God and Your Good Fortune


God and Your Good Future

(taken from an article in The Look OUT by Standard Publishing)

Job was a wealthy and respected man, blessed with good health and a loving family. Then God allowed Satan to take it all away—nearly every temporal blessing Job enjoyed.

Left with nothing and suffering excruciating physical torment, Job cried out to God, complaining in his desperation. While God remained silent, Job’s friends came to console him but offered little practical comfort.

At last God spoke and put everything into perspective. Job realized he had been wrong to question God: “I am unworthy—how can I reply to you? I put my hand over my mouth” (Job 40:4). God honored Job’s suffering and submission.

Near the end of the account we learn that God restored Job’s wealth along with his health, providing “twice as much as he had before” (42:10). Interestingly, the book of Job begins and ends with a precise count of Job’s livestock. A quick look at the numbers shows the phrase “twice as much as he had before” was not an estimate. God doubled—to the animal—the sheep, camels, oxen, and donkeys Job previously lost.

God restored Job’s family, giving him seven more sons and three more daughters in place of the seven sons and three daughters he lost. God even restored Job’s good name so that “All his brothers and sisters and everyone who had known him before came and ate with him in his house. They comforted and consoled him over all the trouble the LORD had brought on him” (v. 11).

God allowed Job to suffer great hardship, probably more than any of us will endure in this life. But in the end God graciously restored all Job had lost.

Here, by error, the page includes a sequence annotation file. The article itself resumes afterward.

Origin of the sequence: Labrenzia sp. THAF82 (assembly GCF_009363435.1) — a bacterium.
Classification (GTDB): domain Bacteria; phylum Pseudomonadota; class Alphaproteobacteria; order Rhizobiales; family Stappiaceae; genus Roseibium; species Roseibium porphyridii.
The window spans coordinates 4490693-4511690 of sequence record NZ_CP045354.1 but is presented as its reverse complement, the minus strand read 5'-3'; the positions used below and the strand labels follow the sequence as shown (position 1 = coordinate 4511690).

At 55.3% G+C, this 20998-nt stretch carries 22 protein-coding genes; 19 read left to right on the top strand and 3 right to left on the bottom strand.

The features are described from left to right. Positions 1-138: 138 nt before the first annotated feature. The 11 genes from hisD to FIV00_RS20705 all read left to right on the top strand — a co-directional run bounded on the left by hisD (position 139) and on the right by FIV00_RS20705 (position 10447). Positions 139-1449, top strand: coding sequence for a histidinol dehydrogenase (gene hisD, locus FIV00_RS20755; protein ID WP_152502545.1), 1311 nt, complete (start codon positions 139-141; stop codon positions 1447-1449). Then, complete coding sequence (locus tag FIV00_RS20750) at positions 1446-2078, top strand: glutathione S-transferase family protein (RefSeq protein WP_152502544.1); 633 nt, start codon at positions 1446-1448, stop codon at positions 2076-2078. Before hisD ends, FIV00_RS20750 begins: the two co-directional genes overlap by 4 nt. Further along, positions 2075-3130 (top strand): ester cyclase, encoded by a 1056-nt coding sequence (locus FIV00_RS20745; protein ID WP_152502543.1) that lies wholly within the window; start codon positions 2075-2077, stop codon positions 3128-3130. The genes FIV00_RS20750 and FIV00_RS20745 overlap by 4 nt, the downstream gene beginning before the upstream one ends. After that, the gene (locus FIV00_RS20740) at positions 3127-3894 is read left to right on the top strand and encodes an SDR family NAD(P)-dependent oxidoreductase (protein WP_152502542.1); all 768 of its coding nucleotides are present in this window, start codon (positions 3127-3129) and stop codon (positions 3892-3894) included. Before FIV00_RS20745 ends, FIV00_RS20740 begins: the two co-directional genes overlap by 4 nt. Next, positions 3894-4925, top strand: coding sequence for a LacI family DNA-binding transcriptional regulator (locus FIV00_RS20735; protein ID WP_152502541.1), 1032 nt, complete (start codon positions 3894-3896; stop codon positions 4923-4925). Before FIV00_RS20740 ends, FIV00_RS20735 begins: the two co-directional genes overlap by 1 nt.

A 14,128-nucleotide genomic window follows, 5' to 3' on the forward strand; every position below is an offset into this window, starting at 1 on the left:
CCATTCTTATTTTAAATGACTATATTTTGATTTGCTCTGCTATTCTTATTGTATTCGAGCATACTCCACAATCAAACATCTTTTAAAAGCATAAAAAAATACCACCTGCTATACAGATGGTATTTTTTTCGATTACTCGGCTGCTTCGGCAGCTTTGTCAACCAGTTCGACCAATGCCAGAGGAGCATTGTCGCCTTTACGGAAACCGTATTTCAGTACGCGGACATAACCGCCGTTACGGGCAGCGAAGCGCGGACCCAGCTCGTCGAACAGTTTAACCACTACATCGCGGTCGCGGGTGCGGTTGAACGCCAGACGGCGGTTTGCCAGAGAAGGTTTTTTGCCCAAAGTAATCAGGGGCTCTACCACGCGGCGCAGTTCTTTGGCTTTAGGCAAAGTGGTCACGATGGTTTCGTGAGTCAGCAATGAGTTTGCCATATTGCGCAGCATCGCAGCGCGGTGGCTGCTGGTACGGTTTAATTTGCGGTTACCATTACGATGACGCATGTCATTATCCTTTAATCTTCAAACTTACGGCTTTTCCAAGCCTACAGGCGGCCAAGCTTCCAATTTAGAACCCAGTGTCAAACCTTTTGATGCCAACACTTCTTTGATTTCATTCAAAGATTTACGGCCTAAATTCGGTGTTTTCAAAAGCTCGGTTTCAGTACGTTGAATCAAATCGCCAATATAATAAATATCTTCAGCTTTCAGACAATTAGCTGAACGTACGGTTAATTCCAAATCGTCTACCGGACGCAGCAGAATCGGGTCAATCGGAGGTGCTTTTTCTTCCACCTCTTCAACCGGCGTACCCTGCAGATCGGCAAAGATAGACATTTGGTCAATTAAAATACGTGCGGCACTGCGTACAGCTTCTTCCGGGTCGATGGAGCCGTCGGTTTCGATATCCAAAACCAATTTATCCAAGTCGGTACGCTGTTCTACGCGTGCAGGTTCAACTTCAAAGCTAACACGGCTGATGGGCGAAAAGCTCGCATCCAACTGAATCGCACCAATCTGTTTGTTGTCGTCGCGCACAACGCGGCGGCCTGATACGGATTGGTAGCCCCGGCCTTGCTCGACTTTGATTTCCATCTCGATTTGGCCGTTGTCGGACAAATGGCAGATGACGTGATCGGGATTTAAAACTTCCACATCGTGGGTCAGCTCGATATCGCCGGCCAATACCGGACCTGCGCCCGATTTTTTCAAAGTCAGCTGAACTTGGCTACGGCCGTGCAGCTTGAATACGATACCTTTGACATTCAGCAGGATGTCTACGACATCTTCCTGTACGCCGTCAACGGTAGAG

Job’s experience doesn’t guarantee something similar will happen to you and me. But it reminds us that God is the God of a good future. The same God who promised Israel, “I will repay you for the years the locusts have eaten” (Joel 2:25), cares for us and wants to bless us more than we want to be blessed.

The New Year we’ve recently welcomed holds hundreds of new tomorrows, each tomorrow bringing its own hope, its own possibilities. Perhaps in this New Year God will restore what you have lost. Perhaps you’ll get a fresh start, a chance to do differently or even better than before.

You may be given the opportunity to restore a broken relationship, get a second shot at purity, or rebuild a damaged reputation. The tomorrows of the New Year may renew your confidence, strengthen your hope, deepen your dependence, restore your joy, and fill you with peace. The days ahead may lead to a contentment you haven’t felt in years, a purpose you never fully understood, or a ministry you never had the courage to pursue.

On the other hand, the New Year may be difficult for you. God never promised us an easy life. But he has promised to be with us in good times and bad.

He may choose in our lifetimes to give back what we’ve lost, to bless us in ways we can’t imagine. But if he doesn’t, he is still God and he is still good. Rest assured, one day he will restore us as only he can.

In the meantime, we live in the comfort of a marvelous promise: “Yet this I call to mind and therefore I have hope: Because of the Lord’s great love we are not consumed, for his compassions never fail. They are new every morning; great is your faithfulness” (Lamentations 3:21-23).

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